Condemning the Genocide of Minorities in the Middle East
Washington, D.C. – Congressman Steve King and TAG Secretary General Dr. Walid Phares hosted a panel commemorating of the 1-year anniversary of the U.S. Department of State Declaration that ISIS is Committing Genocide Against Minority Groups, including Christians, Yezidis and against moderate Shia and Sunni Muslims in the Middle East. The panel took place on Thursday, March 16, 2017 at 4:00PM ET in the House Oversight and Government Reform Committee Room. Congressmen Louie Gohmert and Trent Franks addressed the briefing audience.
The panel included Juliana Taimoorazi from the Iraq Christian Relief, John Hajjar from the MECHRIC Middle East Christian Committee, Caroline Doss from Coptic Solidarity, Khalid Haidar from Yazidi Voice of Right, Reverend Andre Mehanna from the Maronite Church, Nehren Anweya from the Assyrian community and NGO leader Ibrahim Ahmad el Beja from Sudan.
Congressman King opened the panel by stressing the necessity of "insuring that we, as the US, have a policy to support these endangered minorities." Congressman Gohmert asked the Administration to direct some of the support Washington sends to the UN and international entities to directly support the communities threatened by ISIS. And Congressman Franks insisted that the US can and should do more to help these communities that are endangered by ISIS and need action immediately.
Introducing the panel Dr. Phares said "while we are commemorating the first anniversary of the US State Department declaration of Genocide against Minorities in the Middle East, including Yazidis, Christians and moderate Muslims," it is important to look at the following realities.
One, civil societies in majorities have also been severely assaulted by ISIS and the Jihadists. Arab Sunni tribes were decimated in Syria and Iraq by ISIS. Kurds have been viciously attacked by the latter as well. Two, Christian communities have been targeted in the region including Copts slaughtered in Libya, their churches burned inside Egypt and threatened by ISIS affiliates in the Sinai. In Lebanon, Christians and Muslims have been killed by ISIS and other Jihadists and also by Hezbollah. Three, the highest dangers have been in Syria and Iraq. In Hassaka province in Syria, ISIS seized villages and kidnapped civilians, Syriacs and Assyrians.
The worse violence has taken place in Northern Iraq as of 2014 when ISIS invaded the Nineveh plain and the Sinjar district. Thousands of Yazidis and Assyrians were killed and hundreds of thousands fled to Iraqi Kurdistan. Among the horrible practices by the ISIS Caliphate were the kidnapping and enslavement of thousands of Yazidi women and girls, still in captivity."
Dr. Phares with a Yazidi victim of ISIS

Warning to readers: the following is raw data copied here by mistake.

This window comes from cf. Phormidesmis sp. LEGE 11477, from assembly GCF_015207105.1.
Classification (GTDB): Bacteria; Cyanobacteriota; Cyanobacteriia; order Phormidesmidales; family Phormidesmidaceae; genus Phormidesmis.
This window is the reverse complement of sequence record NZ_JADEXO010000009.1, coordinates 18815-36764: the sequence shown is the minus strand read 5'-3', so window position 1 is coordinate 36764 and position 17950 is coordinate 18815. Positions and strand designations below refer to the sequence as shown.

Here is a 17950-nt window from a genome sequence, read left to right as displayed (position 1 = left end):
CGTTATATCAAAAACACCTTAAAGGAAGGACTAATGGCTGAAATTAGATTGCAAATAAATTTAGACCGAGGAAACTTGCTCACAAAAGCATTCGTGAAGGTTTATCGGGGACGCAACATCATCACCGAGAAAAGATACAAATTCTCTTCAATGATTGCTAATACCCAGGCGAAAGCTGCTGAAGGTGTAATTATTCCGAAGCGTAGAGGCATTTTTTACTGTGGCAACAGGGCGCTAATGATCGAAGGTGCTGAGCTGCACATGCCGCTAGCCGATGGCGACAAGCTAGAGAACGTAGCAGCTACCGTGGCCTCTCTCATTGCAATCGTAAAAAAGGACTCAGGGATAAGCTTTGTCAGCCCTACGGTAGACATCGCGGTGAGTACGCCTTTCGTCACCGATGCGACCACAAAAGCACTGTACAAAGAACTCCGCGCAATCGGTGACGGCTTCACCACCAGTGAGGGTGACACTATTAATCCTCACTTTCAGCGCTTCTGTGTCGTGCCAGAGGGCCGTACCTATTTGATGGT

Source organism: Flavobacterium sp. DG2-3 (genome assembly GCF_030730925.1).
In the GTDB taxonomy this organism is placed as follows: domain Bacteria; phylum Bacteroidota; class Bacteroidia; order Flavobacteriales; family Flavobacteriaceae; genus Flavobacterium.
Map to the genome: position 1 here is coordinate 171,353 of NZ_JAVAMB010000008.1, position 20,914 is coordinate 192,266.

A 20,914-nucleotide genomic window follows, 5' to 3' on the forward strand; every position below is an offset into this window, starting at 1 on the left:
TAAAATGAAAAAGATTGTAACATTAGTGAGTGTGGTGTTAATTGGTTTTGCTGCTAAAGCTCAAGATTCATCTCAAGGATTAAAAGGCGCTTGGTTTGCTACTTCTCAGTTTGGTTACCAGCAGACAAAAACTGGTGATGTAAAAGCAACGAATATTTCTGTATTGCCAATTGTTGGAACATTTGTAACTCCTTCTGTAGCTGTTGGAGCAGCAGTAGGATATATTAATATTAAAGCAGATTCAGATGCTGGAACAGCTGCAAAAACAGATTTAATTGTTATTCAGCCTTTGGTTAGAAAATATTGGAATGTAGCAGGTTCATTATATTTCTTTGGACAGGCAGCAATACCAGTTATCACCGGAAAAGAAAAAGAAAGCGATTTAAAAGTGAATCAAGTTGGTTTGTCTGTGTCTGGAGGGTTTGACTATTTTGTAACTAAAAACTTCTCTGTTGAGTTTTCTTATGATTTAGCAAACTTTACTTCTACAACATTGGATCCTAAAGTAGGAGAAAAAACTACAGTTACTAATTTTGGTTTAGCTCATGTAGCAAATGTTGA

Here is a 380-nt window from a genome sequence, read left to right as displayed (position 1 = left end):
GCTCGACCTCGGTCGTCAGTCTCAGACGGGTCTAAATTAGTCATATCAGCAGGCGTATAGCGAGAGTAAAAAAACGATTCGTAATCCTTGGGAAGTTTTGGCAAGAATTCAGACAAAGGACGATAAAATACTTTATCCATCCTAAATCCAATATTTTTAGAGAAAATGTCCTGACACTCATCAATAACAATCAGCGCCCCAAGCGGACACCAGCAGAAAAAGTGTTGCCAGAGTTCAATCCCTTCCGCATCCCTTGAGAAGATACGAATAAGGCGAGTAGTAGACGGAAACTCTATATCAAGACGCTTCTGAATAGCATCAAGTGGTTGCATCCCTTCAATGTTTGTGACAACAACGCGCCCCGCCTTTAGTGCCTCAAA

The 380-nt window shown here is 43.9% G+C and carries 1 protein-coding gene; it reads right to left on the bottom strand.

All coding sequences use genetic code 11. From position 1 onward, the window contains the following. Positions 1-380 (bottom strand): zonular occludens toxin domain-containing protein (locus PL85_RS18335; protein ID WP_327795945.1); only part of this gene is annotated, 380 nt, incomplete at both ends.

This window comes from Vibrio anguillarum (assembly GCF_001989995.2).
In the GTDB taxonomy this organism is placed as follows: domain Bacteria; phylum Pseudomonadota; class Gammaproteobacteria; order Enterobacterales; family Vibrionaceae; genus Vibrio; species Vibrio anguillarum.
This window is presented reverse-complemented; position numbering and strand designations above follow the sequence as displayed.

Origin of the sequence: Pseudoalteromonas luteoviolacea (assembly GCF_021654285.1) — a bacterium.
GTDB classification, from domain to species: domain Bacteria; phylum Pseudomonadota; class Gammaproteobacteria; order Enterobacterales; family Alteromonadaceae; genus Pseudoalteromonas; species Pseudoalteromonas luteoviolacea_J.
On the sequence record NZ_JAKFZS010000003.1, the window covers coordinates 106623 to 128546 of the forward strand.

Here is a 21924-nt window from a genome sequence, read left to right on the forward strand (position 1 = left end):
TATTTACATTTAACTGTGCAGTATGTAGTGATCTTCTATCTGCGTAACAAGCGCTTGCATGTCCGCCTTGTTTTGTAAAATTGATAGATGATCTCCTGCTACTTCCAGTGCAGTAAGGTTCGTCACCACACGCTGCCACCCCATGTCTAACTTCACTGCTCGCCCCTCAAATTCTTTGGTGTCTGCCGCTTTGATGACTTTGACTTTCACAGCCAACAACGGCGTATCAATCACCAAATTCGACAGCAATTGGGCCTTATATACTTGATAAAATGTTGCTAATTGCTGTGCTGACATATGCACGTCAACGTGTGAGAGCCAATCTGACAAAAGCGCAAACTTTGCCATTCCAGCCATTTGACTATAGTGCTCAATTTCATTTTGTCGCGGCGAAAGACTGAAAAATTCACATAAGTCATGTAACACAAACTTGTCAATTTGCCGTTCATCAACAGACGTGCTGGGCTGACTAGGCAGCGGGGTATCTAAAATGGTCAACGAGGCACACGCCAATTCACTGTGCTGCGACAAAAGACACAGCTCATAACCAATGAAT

Phares asked the panel to help answer the most important questions now: "What can the Trump Administration and the US Congress do at this point? Is it to establish safe zones in Syria and in Iraq? If so when and how? For even though all civil societies are threatened by ISIS, the smallest and weakest ones are in a danger of disappearance from their ancestral homelands. An urgent action is needed to bring the refugees back to their lands and homes and enable them to live and defend themselves. But the question is how to implement such complex policies. How to insure that lands taken from ISIS would be reverted to these populations, how to work on plans to enable refugees to go back to Nineveh, Sinjar and some areas in northeast Syria?"
The members of the panel addressed their respective issues and a discussion with the participants and media ensued.
Juliana Taimoorazi and Nahren Anweya described the state of the Christian community, mostly the Assyrians in northern Iraq and north eastern Syria, and the ethnic cleansing of the Nineveh plain. They called for the return of the refugees and the establishment of an internationally protected safe zone for the community in Nineveh. Khalid Haidar spoke about the atrocities committed against the Yazidis in Sinjar and also called for a safe zone for the Yazidis in that district parallel to Nineveh. John Hajjar and Reverend Mehanna presented the Lebanese case which has experienced past genocides and called for the disarming of all militias including Hezbollah. They called on establishing a safe zone for Syrian refugees who are now in Lebanon and who should be helped returning to their homes in Syria. Caroline Doss spoke about the targeting of the Copts in Egypt and in the Sinai and the slaughter perpetrated by ISIS in Libya. Last, Ibrahim el Beja reminded Congress and the Administration that the Genocide in Darfur was not resolved and that three other communities are endangered in that African country.